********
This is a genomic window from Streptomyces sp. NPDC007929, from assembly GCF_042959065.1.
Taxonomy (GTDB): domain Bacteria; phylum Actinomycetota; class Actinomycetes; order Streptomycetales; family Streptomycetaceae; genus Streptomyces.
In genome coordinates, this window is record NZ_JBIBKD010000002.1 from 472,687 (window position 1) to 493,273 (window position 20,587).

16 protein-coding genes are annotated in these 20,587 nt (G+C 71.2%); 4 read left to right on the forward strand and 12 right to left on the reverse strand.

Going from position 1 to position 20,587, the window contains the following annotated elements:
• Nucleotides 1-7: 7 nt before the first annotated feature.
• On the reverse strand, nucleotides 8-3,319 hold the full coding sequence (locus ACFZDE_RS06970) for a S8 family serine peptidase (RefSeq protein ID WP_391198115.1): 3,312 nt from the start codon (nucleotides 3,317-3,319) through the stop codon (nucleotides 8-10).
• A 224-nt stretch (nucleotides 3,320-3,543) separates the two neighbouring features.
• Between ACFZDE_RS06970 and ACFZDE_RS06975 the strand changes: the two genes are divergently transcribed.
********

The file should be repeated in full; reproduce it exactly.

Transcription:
This is a genomic window from Streptomyces sp. NPDC007929, from assembly GCF_042959065.1.
Taxonomy (GTDB): domain Bacteria; phylum Actinomycetota; class Actinomycetes; order Streptomycetales; family Streptomycetaceae; genus Streptomyces.
In genome coordinates, this window is record NZ_JBIBKD010000002.1 from 472,687 (window position 1) to 493,273 (window position 20,587).

16 protein-coding genes are annotated in these 20,587 nt (G+C 71.2%); 4 read left to right on the forward strand and 12 right to left on the reverse strand.

Going from position 1 to position 20,587, the window contains the following annotated elements:
• Nucleotides 1-7: 7 nt before the first annotated feature.
• On the reverse strand, nucleotides 8-3,319 hold the full coding sequence (locus ACFZDE_RS06970) for a S8 family serine peptidase (RefSeq protein ID WP_391198115.1): 3,312 nt from the start codon (nucleotides 3,317-3,319) through the stop codon (nucleotides 8-10).
• A 224-nt stretch (nucleotides 3,320-3,543) separates the two neighbouring features.
• Between ACFZDE_RS06970 and ACFZDE_RS06975 the strand changes: the two genes are divergently transcribed.